Sauvignon Blanc is usually consumed young, as it does not always benefit from aging. It is the classic “quick turn white” that is often most desirable in the spring and summer months that immediate follow the previous year’s harvest. The sweet white wine, Sauternes, utilizes Sauvignon Blanc as a major component and is one of the few exceptions that can be very age worthy.
The use of stainless steel fermentation tanks is the preferred method in production of Sauvignon Blanc. Barrel-fermentation is not commonly used for this variety but where it is, it tends to round out the flavors and softens the naturally high acidity modifying the aromas and adding complexities. It was also, one of the first fine wines to be bottled with a screw cap in commercial quantities, especially in New Zealand.
Common Sauvignon Blanc Aroma/Flavor Profiles
- Apple (Green – e.g. Granny Smith)
- Bell Pepper Capsicum (Hot Pepper – e.g. Jalapeno)
- Cat pee
- Citrus (Lemon, Lime, Tangerine)
- Freshly Cut Grass
- Green Olive
- Green Peas
- Late harvest/”Noble Rot” – Botrytis cinerea (Apricot, Peach, Honey, Pineapple)
- Malolactic (Butter, Cream)
- Oak/Wood – Fume Blancs (Vanilla, Toast, Smoke)
- Tropical Fruit
Sauvignon Blanc’s crisp acidity is delicious with:
- Fish, Seafood & Shellfish
- Salad & Raw Vegetables
- Citrus & Vinaigrette
- Cheese, particularly goat cheeses
- Tomato based dishes
- Asian, Mexican and other cuisines with some spice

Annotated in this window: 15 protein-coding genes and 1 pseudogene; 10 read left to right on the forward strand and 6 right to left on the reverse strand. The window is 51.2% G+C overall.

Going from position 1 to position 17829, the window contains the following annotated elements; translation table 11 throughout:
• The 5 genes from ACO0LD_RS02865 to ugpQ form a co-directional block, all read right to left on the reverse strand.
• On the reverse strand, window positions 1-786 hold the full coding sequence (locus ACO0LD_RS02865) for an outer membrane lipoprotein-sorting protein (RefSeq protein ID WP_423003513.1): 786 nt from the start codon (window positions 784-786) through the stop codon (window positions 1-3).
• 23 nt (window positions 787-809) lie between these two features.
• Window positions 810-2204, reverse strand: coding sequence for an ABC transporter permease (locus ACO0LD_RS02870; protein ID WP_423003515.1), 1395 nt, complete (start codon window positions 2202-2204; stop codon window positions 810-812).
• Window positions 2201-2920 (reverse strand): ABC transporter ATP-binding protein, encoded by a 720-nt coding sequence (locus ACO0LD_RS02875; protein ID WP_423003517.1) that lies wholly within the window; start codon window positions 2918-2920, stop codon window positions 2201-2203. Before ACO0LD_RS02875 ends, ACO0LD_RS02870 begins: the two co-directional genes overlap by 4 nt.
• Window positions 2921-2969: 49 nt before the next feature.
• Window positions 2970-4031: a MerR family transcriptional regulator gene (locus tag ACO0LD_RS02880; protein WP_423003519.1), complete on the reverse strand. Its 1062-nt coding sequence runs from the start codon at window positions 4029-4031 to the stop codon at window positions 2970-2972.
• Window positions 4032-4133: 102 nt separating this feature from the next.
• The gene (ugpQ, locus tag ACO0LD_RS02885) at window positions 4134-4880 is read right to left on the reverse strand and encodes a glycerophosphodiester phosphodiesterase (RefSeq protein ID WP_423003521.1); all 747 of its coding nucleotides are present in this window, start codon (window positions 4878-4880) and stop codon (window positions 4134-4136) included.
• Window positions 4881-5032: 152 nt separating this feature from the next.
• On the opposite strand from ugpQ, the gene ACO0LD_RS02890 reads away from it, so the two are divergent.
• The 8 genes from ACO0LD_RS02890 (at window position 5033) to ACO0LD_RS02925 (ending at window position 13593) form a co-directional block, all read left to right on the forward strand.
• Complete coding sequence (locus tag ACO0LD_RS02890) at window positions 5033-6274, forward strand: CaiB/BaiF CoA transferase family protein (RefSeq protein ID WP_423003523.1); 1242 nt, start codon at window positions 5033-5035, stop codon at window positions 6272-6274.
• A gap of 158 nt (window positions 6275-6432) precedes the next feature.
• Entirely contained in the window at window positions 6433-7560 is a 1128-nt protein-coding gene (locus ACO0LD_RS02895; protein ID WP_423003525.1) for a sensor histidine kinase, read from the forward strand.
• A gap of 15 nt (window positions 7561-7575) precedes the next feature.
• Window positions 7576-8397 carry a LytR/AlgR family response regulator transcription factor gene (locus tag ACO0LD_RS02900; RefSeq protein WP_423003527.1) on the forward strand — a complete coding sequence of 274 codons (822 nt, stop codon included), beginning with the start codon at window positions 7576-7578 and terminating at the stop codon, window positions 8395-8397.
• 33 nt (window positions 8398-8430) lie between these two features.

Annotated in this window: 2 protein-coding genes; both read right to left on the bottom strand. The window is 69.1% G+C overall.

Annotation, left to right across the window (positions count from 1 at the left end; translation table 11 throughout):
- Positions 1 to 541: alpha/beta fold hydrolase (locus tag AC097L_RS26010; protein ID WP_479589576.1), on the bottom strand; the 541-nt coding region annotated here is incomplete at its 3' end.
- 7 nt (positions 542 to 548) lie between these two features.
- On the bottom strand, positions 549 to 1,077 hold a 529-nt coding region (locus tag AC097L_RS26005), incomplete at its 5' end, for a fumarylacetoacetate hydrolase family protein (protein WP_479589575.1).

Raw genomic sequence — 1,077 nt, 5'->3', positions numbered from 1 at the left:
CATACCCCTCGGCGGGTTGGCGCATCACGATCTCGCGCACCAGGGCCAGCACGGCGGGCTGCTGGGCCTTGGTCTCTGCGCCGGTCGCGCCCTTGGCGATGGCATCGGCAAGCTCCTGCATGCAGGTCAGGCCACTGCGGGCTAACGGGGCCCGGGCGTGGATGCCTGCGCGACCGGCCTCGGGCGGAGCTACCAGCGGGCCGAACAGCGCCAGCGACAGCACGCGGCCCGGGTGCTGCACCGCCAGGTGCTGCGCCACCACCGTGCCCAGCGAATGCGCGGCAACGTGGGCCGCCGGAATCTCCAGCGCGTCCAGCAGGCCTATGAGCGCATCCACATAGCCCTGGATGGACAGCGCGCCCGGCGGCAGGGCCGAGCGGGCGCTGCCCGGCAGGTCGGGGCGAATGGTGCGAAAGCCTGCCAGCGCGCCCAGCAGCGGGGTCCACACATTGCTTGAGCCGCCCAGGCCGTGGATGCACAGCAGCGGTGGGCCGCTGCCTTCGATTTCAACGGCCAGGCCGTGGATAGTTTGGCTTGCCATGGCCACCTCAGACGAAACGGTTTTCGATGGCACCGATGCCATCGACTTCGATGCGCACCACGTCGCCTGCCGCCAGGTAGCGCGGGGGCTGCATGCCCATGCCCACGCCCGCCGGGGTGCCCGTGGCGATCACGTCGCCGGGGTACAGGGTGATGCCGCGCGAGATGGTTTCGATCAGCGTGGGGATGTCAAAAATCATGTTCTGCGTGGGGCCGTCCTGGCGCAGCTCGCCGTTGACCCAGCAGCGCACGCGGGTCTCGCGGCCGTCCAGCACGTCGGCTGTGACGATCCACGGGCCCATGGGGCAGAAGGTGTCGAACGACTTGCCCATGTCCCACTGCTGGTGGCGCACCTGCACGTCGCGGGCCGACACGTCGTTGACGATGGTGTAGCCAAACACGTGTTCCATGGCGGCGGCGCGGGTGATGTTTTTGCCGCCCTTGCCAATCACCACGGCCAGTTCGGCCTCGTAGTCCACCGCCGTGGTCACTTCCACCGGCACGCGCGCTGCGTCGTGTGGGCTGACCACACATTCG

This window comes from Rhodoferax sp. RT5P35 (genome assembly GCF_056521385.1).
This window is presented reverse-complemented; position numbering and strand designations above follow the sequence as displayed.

Some of the major SB areas around the world (areas listed in green are featured in our series of Regional Tasting Profiles by SIAG Resident Master Sommelier, Catherine Fallis, a.k.a. grape goddess – many more coming soon!)
- France (Loire Valley, Bordeaux, Languedoc-Roussillon, South West France)
- Czech Republic
- New Zealand (Marlborough)
- South Africa
- USA (California, Washington, Oregon, New York)
Professional Friends of Wine – Sauvignon Blanc: http://www.winepros.org/wine101/grape_profiles/sauv_blanc.htm
UC Davis Integrated Viticulture – Sauvignon Blanc: http://iv.ucdavis.edu/?uid=267&ds=351
Gallo Web Central – Sauvignon Blanc: http://www.gallowebcentral.com/trade-tools/wine-types/sauvignon-blanc/taste-sauvignon-blanc.html
Washington State Liquor Control Board – Sauvignon Blanc: http://liq.wa.gov/publications/liqpurchasing/Store%20Training/Sauvignon%20Bl%205%20things.pdf
New Zealand Wine – Sauvignon Blanc: http://www.nzwine.com/wine-styles/sauvignon-blanc/
Loire Valley Wines – Sauvignon Blanc: http://www.loirevalleywine.com/home/?q=loirewines/varietal/sauvignon-blanc
Nova Scotia Liquor Control – Sauvignon Blanc: http://www.mynslc.com/Content_MarketingPages/Content_Wine/Content_Wine101/GrapeVarietals/SauvignonBlanc.aspx
Food and Wine Magazine, Tasting Room – 10 Best Vineyards: http://www.foodandwine.com/articles/tasting-room-10-best-vineyards
eLivermore – Livermore History: http://www.elivermore.com/photos/Hist_lvr_winery_cresta1.htm
UC Davis Sauvignon Blanc seminar videos: http://stream.ucanr.org/fps_sauvignon_blanc/Steinhauer/index.htm
Bordeaux Wines – Grapes: http://www.bordeaux.com/us/vineyard/bordeaux-grape-varieties
The Science of Sauvignon Blanc by Jamie Goode
Grapes and Wines by Oz Clarke